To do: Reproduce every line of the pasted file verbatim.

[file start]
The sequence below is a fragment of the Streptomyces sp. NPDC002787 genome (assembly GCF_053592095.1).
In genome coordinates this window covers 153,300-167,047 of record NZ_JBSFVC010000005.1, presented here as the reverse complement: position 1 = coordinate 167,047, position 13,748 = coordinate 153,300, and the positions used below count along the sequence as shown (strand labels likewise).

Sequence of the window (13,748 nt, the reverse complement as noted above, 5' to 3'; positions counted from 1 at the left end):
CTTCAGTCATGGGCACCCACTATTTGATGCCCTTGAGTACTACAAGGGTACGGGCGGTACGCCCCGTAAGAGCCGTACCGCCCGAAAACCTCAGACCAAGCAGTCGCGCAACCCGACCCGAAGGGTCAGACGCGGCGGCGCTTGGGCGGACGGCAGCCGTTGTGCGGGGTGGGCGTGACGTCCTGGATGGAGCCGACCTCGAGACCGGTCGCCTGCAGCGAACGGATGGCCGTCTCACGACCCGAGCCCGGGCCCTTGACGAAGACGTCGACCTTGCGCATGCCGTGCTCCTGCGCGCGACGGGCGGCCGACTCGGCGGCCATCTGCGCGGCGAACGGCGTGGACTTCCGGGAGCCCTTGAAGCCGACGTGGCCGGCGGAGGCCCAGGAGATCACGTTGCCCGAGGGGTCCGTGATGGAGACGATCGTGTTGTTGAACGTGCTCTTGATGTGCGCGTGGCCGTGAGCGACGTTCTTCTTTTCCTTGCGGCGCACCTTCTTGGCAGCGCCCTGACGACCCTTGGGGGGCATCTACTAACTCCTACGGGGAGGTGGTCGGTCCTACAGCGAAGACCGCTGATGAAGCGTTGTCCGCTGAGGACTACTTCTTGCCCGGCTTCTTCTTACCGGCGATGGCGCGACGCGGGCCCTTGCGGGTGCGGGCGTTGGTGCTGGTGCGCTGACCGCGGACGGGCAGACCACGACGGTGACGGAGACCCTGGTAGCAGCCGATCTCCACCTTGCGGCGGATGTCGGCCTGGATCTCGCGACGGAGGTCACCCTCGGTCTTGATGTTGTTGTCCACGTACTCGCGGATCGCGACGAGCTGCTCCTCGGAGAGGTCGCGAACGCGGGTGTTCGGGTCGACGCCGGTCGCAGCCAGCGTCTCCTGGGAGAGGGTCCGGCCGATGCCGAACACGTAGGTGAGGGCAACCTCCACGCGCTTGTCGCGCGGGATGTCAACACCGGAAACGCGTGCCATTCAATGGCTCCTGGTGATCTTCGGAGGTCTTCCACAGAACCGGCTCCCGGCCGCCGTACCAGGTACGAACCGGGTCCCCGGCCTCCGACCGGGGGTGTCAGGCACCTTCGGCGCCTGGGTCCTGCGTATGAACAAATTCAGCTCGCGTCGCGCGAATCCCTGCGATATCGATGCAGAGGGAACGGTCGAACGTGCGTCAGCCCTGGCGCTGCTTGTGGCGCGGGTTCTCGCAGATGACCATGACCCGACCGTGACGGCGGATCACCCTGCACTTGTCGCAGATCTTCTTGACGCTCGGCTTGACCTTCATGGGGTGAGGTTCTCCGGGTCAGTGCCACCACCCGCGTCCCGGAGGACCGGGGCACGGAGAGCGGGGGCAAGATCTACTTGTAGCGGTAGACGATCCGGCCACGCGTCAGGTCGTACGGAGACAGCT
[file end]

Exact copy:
The sequence below is a fragment of the Streptomyces sp. NPDC002787 genome (assembly GCF_053592095.1).
In genome coordinates this window covers 153,300-167,047 of record NZ_JBSFVC010000005.1, presented here as the reverse complement: position 1 = coordinate 167,047, position 13,748 = coordinate 153,300, and the positions used below count along the sequence as shown (strand labels likewise).

Sequence of the window (13,748 nt, the reverse complement as noted above, 5' to 3'; positions counted from 1 at the left end):
CTTCAGTCATGGGCACCCACTATTTGATGCCCTTGAGTACTACAAGGGTACGGGCGGTACGCCCCGTAAGAGCCGTACCGCCCGAAAACCTCAGACCAAGCAGTCGCGCAACCCGACCCGAAGGGTCAGACGCGGCGGCGCTTGGGCGGACGGCAGCCGTTGTGCGGGGTGGGCGTGACGTCCTGGATGGAGCCGACCTCGAGACCGGTCGCCTGCAGCGAACGGATGGCCGTCTCACGACCCGAGCCCGGGCCCTTGACGAAGACGTCGACCTTGCGCATGCCGTGCTCCTGCGCGCGACGGGCGGCCGACTCGGCGGCCATCTGCGCGGCGAACGGCGTGGACTTCCGGGAGCCCTTGAAGCCGACGTGGCCGGCGGAGGCCCAGGAGATCACGTTGCCCGAGGGGTCCGTGATGGAGACGATCGTGTTGTTGAACGTGCTCTTGATGTGCGCGTGGCCGTGAGCGACGTTCTTCTTTTCCTTGCGGCGCACCTTCTTGGCAGCGCCCTGACGACCCTTGGGGGGCATCTACTAACTCCTACGGGGAGGTGGTCGGTCCTACAGCGAAGACCGCTGATGAAGCGTTGTCCGCTGAGGACTACTTCTTGCCCGGCTTCTTCTTACCGGCGATGGCGCGACGCGGGCCCTTGCGGGTGCGGGCGTTGGTGCTGGTGCGCTGACCGCGGACGGGCAGACCACGACGGTGACGGAGACCCTGGTAGCAGCCGATCTCCACCTTGCGGCGGATGTCGGCCTGGATCTCGCGACGGAGGTCACCCTCGGTCTTGATGTTGTTGTCCACGTACTCGCGGATCGCGACGAGCTGCTCCTCGGAGAGGTCGCGAACGCGGGTGTTCGGGTCGACGCCGGTCGCAGCCAGCGTCTCCTGGGAGAGGGTCCGGCCGATGCCGAACACGTAGGTGAGGGCAACCTCCACGCGCTTGTCGCGCGGGATGTCAACACCGGAAACGCGTGCCATTCAATGGCTCCTGGTGATCTTCGGAGGTCTTCCACAGAACCGGCTCCCGGCCGCCGTACCAGGTACGAACCGGGTCCCCGGCCTCCGACCGGGGGTGTCAGGCACCTTCGGCGCCTGGGTCCTGCGTATGAACAAATTCAGCTCGCGTCGCGCGAATCCCTGCGATATCGATGCAGAGGGAACGGTCGAACGTGCGTCAGCCCTGGCGCTGCTTGTGGCGCGGGTTCTCGCAGATGACCATGACCCGACCGTGACGGCGGATCACCCTGCACTTGTCGCAGATCTTCTTGACGCTCGGCTTGACCTTCATGGGGTGAGGTTCTCCGGGTCAGTGCCACCACCCGCGTCCCGGAGGACCGGGGCACGGAGAGCGGGGGCAAGATCTACTTGTAGCGGTAGACGATCCGGCCACGCGTCAGGTCGTACGGAGACAGCT